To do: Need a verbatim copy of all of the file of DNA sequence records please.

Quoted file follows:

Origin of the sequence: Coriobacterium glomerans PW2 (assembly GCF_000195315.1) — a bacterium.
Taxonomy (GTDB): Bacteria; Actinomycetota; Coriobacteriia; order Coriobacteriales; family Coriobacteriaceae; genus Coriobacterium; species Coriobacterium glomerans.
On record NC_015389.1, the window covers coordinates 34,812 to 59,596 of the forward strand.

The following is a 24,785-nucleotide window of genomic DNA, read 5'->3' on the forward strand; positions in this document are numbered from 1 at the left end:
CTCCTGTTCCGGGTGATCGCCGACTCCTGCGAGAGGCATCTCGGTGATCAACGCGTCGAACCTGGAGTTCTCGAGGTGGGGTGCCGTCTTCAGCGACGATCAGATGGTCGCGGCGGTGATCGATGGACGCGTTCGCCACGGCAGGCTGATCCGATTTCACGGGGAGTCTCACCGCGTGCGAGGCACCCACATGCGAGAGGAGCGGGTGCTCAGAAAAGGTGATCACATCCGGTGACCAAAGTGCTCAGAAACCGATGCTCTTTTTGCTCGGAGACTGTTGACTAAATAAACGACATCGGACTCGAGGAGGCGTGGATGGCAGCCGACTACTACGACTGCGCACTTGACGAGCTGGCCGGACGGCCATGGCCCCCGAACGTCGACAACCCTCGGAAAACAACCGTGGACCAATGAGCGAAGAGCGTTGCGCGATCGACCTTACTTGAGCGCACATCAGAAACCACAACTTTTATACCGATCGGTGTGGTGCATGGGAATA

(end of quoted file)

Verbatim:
Origin of the sequence: Coriobacterium glomerans PW2 (assembly GCF_000195315.1) — a bacterium.
Taxonomy (GTDB): Bacteria; Actinomycetota; Coriobacteriia; order Coriobacteriales; family Coriobacteriaceae; genus Coriobacterium; species Coriobacterium glomerans.
On record NC_015389.1, the window covers coordinates 34,812 to 59,596 of the forward strand.

The following is a 24,785-nucleotide window of genomic DNA, read 5'->3' on the forward strand; positions in this document are numbered from 1 at the left end:
CTCCTGTTCCGGGTGATCGCCGACTCCTGCGAGAGGCATCTCGGTGATCAACGCGTCGAACCTGGAGTTCTCGAGGTGGGGTGCCGTCTTCAGCGACGATCAGATGGTCGCGGCGGTGATCGATGGACGCGTTCGCCACGGCAGGCTGATCCGATTTCACGGGGAGTCTCACCGCGTGCGAGGCACCCACATGCGAGAGGAGCGGGTGCTCAGAAAAGGTGATCACATCCGGTGACCAAAGTGCTCAGAAACCGATGCTCTTTTTGCTCGGAGACTGTTGACTAAATAAACGACATCGGACTCGAGGAGGCGTGGATGGCAGCCGACTACTACGACTGCGCACTTGACGAGCTGGCCGGACGGCCATGGCCCCCGAACGTCGACAACCCTCGGAAAACAACCGTGGACCAATGAGCGAAGAGCGTTGCGCGATCGACCTTACTTGAGCGCACATCAGAAACCACAACTTTTATACCGATCGGTGTGGTGCATGGGAATA